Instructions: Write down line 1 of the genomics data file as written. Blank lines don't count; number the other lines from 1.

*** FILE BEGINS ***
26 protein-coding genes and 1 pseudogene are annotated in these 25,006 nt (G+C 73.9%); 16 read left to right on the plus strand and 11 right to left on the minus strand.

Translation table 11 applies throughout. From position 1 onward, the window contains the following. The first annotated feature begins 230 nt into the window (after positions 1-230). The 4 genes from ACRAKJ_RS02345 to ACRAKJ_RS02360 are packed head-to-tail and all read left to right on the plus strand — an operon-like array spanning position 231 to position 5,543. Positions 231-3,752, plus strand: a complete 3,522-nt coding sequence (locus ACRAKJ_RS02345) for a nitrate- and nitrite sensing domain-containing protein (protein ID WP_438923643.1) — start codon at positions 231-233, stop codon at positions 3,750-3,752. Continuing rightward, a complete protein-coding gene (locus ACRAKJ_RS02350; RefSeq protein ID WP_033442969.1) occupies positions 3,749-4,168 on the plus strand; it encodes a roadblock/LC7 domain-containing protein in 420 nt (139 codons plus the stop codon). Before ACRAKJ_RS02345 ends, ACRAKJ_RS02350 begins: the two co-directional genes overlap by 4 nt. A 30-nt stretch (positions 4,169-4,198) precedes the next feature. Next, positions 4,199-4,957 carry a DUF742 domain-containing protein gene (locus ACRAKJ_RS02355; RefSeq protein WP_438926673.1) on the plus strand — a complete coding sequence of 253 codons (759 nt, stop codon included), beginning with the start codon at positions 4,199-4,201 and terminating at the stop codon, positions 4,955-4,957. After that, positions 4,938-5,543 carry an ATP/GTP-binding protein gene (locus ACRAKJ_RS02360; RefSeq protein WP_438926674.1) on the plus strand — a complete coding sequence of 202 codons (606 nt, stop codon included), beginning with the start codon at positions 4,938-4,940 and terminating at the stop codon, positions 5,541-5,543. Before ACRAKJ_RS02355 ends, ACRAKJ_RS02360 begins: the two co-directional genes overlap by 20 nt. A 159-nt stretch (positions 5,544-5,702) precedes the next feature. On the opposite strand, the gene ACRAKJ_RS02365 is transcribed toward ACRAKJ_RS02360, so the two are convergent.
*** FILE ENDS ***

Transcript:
26 protein-coding genes and 1 pseudogene are annotated in these 25,006 nt (G+C 73.9%); 16 read left to right on the plus strand and 11 right to left on the minus strand.